Wednesday, June 30, 2004

"Martin and Me"?

Ok, as promised, a quick assessment of the Moore film. I liked it, quite a bit; there were some points that were a little overstated and alarmist (like the Saudi oil connections), but even they were still immensely interesting and generally "on". Much ofthe film was actually quite haunting, the "blank" 9-11 scene and the scenes with the soldier's mother brilliantly so. There wasn't a dry eye in the house when the mother read her dead son's letter of outrage at the Bush administration, and the structure of the opening part of the film detailing Bush's weak early presidency was a cogent reminder that prior to 9/11, he was already an embarrassment.

What truly struck me was that Moore proved the vital importance of documentaries. Crimes and mistakes that I had read and intellectually understood were far more powerful when brought to the the big screen, and Moore did an excellent job of looking backwards and showing us what led us to this point. Considering that the biggest asset that the Bush administration has had is its ability to brazen its way through controversy with the confidence that all old scandals will be forgotten, this role of dredging up the past has become vital, and Moore has ably played that role. Even the opening invocation of the 2000 Supreme Court decision and disenfranchisement of black Floridians is vital to understanding just how bad the situation truly is, and I don't think the movie would have been so effective had Moore's opening of "was it all just a dream" not raised the question of whether Florida stuck us a living nightmare. (And when I say "us", I mean the planet, not just the American people.) It also sets the stage for Moore's most important achievement with this movie, which is framing and coloring the historical assessment of the Bush administration before it even ends. No future examination of Bush will be able to avoid Fahrenheit 9/11. Even disputing it acknowledges its importance.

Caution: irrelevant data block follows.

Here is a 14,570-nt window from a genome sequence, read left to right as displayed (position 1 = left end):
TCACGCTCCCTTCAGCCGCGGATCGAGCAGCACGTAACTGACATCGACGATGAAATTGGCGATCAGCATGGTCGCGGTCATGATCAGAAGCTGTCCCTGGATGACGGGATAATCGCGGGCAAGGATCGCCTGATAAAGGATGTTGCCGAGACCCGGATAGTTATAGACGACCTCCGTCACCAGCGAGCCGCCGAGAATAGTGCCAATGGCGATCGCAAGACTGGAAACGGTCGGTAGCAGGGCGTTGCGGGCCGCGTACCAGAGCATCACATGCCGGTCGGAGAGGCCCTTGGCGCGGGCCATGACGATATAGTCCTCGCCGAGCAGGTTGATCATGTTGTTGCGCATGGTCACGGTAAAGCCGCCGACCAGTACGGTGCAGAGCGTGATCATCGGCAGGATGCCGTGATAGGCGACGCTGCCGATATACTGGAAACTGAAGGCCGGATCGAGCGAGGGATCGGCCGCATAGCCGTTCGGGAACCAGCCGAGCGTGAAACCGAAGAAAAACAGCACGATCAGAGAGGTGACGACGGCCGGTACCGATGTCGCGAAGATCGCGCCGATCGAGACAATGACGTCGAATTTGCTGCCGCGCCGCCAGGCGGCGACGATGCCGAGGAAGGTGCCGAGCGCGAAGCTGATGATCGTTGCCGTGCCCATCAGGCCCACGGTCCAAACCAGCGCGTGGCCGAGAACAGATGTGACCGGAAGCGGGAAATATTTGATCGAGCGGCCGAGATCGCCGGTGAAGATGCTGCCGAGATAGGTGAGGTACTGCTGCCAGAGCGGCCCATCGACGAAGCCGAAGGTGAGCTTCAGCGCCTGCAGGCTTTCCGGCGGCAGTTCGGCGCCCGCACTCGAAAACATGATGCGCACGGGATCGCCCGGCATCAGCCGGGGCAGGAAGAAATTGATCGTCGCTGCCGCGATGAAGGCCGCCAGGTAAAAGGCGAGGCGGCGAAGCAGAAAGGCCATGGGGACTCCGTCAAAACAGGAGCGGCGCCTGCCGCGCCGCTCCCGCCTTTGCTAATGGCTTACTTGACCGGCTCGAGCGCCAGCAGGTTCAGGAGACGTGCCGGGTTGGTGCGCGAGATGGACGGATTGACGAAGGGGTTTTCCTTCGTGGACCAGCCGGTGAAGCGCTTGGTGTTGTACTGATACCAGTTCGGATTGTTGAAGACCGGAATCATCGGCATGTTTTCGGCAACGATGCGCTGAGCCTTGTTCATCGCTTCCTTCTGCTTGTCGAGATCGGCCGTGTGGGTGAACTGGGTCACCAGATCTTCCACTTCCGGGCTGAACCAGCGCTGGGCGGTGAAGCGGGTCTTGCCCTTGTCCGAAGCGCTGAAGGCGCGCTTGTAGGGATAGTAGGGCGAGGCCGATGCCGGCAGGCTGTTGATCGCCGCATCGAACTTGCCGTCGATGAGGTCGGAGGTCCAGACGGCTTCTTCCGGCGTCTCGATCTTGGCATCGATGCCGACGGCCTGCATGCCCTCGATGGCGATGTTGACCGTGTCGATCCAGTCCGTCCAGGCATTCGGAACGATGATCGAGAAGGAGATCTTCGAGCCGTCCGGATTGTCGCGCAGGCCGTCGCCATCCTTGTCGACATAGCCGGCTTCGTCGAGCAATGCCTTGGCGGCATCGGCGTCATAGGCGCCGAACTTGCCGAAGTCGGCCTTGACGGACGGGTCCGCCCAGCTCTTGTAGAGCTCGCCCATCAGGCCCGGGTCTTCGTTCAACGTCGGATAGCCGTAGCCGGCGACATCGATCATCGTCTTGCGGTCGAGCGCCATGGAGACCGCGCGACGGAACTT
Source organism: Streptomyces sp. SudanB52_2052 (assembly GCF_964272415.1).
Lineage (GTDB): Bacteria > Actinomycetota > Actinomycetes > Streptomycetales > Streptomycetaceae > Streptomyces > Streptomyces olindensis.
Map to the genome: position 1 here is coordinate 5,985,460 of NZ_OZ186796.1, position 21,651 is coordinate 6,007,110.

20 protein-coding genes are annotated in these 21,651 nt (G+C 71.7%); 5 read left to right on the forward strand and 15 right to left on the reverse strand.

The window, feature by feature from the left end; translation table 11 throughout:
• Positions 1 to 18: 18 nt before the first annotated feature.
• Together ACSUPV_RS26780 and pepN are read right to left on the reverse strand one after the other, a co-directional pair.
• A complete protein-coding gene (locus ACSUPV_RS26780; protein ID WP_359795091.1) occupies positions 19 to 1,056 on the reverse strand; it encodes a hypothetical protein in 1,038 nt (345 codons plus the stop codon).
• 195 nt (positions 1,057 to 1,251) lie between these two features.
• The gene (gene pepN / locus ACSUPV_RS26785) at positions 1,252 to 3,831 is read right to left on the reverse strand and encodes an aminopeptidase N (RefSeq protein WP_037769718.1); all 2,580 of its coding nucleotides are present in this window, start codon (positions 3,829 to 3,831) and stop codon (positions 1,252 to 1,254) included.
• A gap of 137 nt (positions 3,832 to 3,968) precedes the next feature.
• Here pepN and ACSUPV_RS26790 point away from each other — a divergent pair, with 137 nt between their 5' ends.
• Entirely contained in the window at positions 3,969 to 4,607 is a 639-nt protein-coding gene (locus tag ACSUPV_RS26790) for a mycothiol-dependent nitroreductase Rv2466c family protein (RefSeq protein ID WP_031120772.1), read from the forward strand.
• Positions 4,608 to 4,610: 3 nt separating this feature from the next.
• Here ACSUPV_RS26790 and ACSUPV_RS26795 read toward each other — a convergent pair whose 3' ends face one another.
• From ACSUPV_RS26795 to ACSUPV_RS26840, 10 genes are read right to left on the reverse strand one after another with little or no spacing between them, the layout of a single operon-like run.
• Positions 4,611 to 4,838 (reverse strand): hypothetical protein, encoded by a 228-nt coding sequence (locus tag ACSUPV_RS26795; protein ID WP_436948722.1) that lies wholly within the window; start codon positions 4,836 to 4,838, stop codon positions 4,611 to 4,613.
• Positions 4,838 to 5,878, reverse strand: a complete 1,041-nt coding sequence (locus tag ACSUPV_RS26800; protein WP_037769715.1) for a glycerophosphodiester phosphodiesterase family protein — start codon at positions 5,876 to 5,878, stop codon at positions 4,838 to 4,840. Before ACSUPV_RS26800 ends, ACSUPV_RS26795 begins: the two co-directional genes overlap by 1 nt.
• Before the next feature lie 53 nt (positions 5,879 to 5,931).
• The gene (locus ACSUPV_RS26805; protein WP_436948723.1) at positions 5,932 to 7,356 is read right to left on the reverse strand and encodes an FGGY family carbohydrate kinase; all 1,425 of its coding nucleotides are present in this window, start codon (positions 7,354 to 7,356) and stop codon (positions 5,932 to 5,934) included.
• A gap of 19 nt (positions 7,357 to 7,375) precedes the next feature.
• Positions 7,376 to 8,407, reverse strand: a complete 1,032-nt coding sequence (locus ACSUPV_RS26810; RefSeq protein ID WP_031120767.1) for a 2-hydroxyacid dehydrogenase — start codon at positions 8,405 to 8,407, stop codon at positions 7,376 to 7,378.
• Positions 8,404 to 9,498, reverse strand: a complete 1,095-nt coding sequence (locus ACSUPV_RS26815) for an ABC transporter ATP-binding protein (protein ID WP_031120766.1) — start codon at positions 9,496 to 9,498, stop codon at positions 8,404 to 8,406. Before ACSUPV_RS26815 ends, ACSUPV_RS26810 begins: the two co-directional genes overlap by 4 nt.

Everybody who hasn't gone to see it should. Everybody who has gone to see it should think about what it means. Everybody who gets fixated on whether or not Moore was an "objective documentarian" doesn't know what a documentary is, and is missing the more important question of whether Moore's subjectivity is closer to the mark than you have let yourself believe.

As for the Canadian election, the most able analysis I heard was encapsulated in a simple sentence: "Ontario got to the polls, looked down, said 'Prime Minister Stephen Harper?' and said no". This was a massive win for the left, oddly enough, with center-left to far-left candidates receiving over 70% of the vote- left-wing parties now serve as the "balance of power" in Canada. Conservatives in Canada just had a very bad night; they're actually worse off than if they had been facing another Liberal majority. The last time there was a Liberal party leader that needed NDP support to pass bills, the (currently sacrosanct) public health insurance system was born. Who knows what will appear in the next few years or so.

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